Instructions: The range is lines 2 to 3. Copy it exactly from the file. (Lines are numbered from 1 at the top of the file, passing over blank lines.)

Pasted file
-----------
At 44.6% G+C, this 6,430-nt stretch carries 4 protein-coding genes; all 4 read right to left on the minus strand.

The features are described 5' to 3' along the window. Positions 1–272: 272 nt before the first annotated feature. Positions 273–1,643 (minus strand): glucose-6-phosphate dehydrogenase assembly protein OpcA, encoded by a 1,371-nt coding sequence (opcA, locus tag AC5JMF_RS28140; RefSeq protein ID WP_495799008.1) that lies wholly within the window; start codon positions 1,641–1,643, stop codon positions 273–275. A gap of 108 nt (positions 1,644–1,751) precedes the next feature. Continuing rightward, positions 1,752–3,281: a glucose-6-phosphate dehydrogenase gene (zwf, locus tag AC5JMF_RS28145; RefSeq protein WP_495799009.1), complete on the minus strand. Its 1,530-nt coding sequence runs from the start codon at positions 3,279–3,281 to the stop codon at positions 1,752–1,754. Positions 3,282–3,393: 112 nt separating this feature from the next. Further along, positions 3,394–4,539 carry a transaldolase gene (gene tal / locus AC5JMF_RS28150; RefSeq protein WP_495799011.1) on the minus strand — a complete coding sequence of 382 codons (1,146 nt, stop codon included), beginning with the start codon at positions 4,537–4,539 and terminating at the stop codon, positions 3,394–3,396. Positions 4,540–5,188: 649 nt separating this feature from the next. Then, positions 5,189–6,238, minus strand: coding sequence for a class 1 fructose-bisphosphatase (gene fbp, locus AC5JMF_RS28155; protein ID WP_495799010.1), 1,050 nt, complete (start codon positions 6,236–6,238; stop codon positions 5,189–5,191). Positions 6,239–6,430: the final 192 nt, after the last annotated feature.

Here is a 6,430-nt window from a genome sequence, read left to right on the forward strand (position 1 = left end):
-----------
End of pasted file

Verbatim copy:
The features are described 5' to 3' along the window. Positions 1–272: 272 nt before the first annotated feature. Positions 273–1,643 (minus strand): glucose-6-phosphate dehydrogenase assembly protein OpcA, encoded by a 1,371-nt coding sequence (opcA, locus tag AC5JMF_RS28140; RefSeq protein ID WP_495799008.1) that lies wholly within the window; start codon positions 1,641–1,643, stop codon positions 273–275. A gap of 108 nt (positions 1,644–1,751) precedes the next feature. Continuing rightward, positions 1,752–3,281: a glucose-6-phosphate dehydrogenase gene (zwf, locus tag AC5JMF_RS28145; RefSeq protein WP_495799009.1), complete on the minus strand. Its 1,530-nt coding sequence runs from the start codon at positions 3,279–3,281 to the stop codon at positions 1,752–1,754. Positions 3,282–3,393: 112 nt separating this feature from the next. Further along, positions 3,394–4,539 carry a transaldolase gene (gene tal / locus AC5JMF_RS28150; RefSeq protein WP_495799011.1) on the minus strand — a complete coding sequence of 382 codons (1,146 nt, stop codon included), beginning with the start codon at positions 4,537–4,539 and terminating at the stop codon, positions 3,394–3,396. Positions 4,540–5,188: 649 nt separating this feature from the next. Then, positions 5,189–6,238, minus strand: coding sequence for a class 1 fructose-bisphosphatase (gene fbp, locus AC5JMF_RS28155; protein ID WP_495799010.1), 1,050 nt, complete (start codon positions 6,236–6,238; stop codon positions 5,189–5,191). Positions 6,239–6,430: the final 192 nt, after the last annotated feature.

Here is a 6,430-nt window from a genome sequence, read left to right on the forward strand (position 1 = left end):